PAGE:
The second federal trial for 10 poultry industry executives accused of conspiring to rig bids and drive up the price of chicken ended in a mistrial – just as the first trial did.

According to a Bloomberg report, U.S. District Judge Philip Brimmer ended the case on March 29 after jurors said they were unable to reach a verdict against the defendants after four days of deliberations. 

Those who were tried were: Mikell Fries, president of Claxton Poultry, Bill Lovette, former CEO of Pilgrim’s Pride; Jayson Penn, also a former CEO of Pilgrim’s Pride, Scott Brady, vice president of Claxton Poultry; Timothy Mulrenin, an executive with Perdue Farms who formerly worked for Tyson Foods; William Kantola, an executive with Koch Foods; Jimmie Little, a former Pilgrim’s Pride sales director; Rickie Blake, a former director and manager at George’s; Roger Austin, a former Pilgrim’s vice president; and Gary Roberts, a Case Farms employee and former Tyson Foods employee.

Fries, Penn, Brady and Austin were the first four to be indicted on federal charges, with that indictment occurring in June 2020. The indictment of the other six men occurred in October 2020.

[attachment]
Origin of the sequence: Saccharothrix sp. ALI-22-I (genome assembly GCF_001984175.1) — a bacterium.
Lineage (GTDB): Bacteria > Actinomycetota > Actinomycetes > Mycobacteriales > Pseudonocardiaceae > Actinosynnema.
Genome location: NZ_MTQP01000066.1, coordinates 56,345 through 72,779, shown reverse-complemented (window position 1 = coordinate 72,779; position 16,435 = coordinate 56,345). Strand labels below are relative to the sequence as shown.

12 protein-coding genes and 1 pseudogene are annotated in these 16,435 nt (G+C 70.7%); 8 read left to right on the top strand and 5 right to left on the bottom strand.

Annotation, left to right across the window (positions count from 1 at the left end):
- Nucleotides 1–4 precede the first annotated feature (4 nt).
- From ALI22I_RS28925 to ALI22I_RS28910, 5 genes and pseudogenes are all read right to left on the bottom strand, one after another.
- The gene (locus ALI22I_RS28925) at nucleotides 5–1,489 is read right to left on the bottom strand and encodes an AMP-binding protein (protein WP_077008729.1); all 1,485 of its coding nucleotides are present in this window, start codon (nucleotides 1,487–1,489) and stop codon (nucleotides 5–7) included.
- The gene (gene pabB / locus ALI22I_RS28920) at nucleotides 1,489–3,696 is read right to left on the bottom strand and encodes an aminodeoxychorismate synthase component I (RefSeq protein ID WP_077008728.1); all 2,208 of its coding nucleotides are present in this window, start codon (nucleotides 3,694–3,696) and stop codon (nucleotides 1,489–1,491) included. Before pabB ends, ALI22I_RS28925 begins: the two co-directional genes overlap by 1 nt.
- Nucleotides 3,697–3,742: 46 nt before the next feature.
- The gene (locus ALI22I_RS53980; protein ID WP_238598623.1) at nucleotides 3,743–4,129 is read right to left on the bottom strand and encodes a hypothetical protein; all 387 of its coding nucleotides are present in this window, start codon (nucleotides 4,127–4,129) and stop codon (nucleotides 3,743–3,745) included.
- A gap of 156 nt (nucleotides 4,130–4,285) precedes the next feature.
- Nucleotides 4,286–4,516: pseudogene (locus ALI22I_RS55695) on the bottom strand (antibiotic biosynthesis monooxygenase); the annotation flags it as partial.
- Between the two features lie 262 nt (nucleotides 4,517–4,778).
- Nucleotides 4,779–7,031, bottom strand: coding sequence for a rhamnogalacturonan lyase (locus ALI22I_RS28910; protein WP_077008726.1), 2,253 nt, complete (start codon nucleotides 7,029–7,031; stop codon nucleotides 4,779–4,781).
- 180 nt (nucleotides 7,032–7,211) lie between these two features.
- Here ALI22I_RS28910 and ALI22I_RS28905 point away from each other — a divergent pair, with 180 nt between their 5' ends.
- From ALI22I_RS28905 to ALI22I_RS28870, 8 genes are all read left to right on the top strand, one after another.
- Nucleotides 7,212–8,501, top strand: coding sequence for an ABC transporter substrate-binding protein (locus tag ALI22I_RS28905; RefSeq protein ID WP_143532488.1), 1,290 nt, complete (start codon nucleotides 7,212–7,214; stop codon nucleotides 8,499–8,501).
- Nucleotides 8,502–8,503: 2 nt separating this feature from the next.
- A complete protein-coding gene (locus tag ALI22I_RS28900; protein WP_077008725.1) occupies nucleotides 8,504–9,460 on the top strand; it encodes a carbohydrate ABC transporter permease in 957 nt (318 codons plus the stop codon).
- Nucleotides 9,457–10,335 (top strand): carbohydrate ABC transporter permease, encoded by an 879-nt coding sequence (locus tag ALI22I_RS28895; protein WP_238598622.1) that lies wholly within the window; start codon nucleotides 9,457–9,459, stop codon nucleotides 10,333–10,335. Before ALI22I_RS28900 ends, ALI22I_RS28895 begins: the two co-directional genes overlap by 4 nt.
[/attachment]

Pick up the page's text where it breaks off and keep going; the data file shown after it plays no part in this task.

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The first trial occurred in 2021 and lasted seven weeks. After nearly four days of deliberations, the jury was unable to reach a verdict and a mistrial was declared on December 16.

Bloomberg reported that after the mistrial, a member of the prosecution team said the government plans to try the 10 defendants for a third time.

The indictments that led up to the two trials, according to the U.S. Department of Justice (DOJ), is the result of an ongoing federal antitrust investigation into price fixing, bid rigging and other anticompetitive conduct in the broiler chicken industry, which is being conducted by the Antitrust Division with the assistance of the U.S. Department of Commerce Office of Inspector General, Federal Bureau of Investigation Washington Field Office and U.S. Department of Agriculture Office of Inspector General.